Let’s be clear: robots are not going to take all the human jobs or decimate the species by 2030. But, according to a Dell Technologies report, they will play a larger role in enterprises and society.
“Look, probably 98 percent of everything I’ve seen either in official analysts’ reports or objective reports or even movies is this doom-and-gloom scenario around the fact that machines are going to take over and humans are going to have no place,” said Gaurav Chand, Dell’s SVP of marketing.
The Dell Technologies’ research, on the other hand, says emerging technologies, enabled by software-defined networking (SDN) advances, will reshape human relationship with machines. Researchers focused on four categories of technologies for this report: robotics, artificial intelligence (AI) and machine learning, virtual reality (VR) and augmented reality (AR), and cloud computing.
Humans will be the “digital conductors” of these technologies, which will essentially serve as extensions of people, the report says. And it estimates that 85 percent of jobs in 2030 haven’t been invented yet.
Chand compares it to pre- and post-industrial revolution jobs. “We are exactly at that point, but it’s not the industrial revolution. It’s the digital revolution.”
Of course, technology companies including Dell have a financial interest in pushing this digital revolution. To this end, Dell Technologies — whose brands include Dell, Dell EMC, Pivotal, RSA, SecureWorks, Virtustream, and VMware — regularly promotes its role in helping customers achieve “digital transformation.” This means every business is a digital business, supported by software, big data, and cloud computing.
So it’s no surprise that that the new report suggests digital transformation is essential to enterprises’ success in this new era of human-machine partnerships. But it’s also hard to argue that a digital revolution isn’t already underway.
“Ten years ago, you’d have a storage administrator, a server administrator, and a network administrator,” Chand said. “There was no job in existence for a converged administrator. And yet today, with software-based taking over and converged and hyperconverged, now you see this notion of a converged infrastructure administrator. This was not in existence 10 years ago.”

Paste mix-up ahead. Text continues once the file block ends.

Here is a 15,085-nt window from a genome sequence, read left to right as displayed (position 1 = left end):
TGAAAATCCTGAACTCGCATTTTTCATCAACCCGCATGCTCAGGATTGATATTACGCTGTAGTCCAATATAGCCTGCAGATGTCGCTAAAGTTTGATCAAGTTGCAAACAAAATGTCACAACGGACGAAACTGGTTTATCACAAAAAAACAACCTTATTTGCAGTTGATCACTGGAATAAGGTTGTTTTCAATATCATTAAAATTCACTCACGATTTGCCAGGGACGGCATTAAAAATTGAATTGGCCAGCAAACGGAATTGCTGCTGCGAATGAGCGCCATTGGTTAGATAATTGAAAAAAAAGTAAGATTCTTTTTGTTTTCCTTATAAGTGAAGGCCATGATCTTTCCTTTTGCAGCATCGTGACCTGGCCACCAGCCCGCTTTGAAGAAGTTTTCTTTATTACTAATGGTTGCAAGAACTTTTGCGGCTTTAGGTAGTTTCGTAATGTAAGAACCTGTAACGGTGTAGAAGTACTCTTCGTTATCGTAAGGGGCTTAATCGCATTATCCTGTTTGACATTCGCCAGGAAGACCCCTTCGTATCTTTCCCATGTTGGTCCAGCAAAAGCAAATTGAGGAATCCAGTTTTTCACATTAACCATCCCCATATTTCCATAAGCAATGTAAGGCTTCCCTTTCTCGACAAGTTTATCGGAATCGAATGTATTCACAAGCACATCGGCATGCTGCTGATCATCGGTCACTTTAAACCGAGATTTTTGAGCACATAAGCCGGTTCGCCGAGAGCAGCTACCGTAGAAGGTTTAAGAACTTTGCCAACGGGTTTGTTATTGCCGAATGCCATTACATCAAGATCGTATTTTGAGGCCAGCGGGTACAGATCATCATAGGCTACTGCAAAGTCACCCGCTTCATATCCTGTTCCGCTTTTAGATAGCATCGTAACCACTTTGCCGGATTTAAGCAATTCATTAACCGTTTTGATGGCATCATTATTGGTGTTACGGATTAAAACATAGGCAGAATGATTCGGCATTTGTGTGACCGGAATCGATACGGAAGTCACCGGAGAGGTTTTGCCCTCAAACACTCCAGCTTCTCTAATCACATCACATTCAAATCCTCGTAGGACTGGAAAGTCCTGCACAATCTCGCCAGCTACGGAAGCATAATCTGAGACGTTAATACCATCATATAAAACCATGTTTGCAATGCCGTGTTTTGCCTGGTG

He also points out that it’s now software driving the car industry.
“Imagine car companies 10 years ago thinking they would essentially be software companies,” he said. “Today you see GE, Ford, a lot of incumbents born well ahead of the digital era embracing those pieces. A lot of what history has taught us is that humans don’t become irrelevant, but to be relevant they have to be transformative to learn new skills and be able to adapt to the future.”
These next-gen technologies — from 5G and VR to edge computing — require advanced networking capabilities as well.
“Imagine a world in which you now have AR and VR, delivering ultra-rich content, so the user really gets the impact,” he said. “Imagine the networking bandwidth required. Look at the world of automated vehicles and the role edge computing and networking plays in that.”
For enterprises, this means training employees to use emerging technologies and acquire new skills sets, Chand said, pointing to DevOps as an example.
Another critical piece: meeting customers’ expectations when it comes things like real-time delivery, and ensuring outputs from machine-learned systems are accurate — and in line with the organizations’ values and reputation. In other words, companies don’t want to create another racist AI chatbot.
Reevaluating the connectedness between security and business strategies will play a central role as well. Businesses should develop risk-mitigating security strategies that both prevent attacks and also quickly respond to and resolve incidents when they occur.
“Falling victim to security breaches is no longer a technology problem, but a business problem,” the report says.
Chand suggests a two-fold security approach. “One is an internal SOC [security operations center]. But so many threats live outside a company’s walls that they also need a managed service externally, keeping them updated about what’s going on across the globe and how to address these before they even become a threat to the organization.”
Key takeaways for enterprises include start preparing now for 2030.
“Embrace digital as the future,” Chand said. “Don’t wait. Start thinking about the technological aspects but more importantly, the people and process angles today. You face the choice of transforming or literally dying.”
And then, the robots win.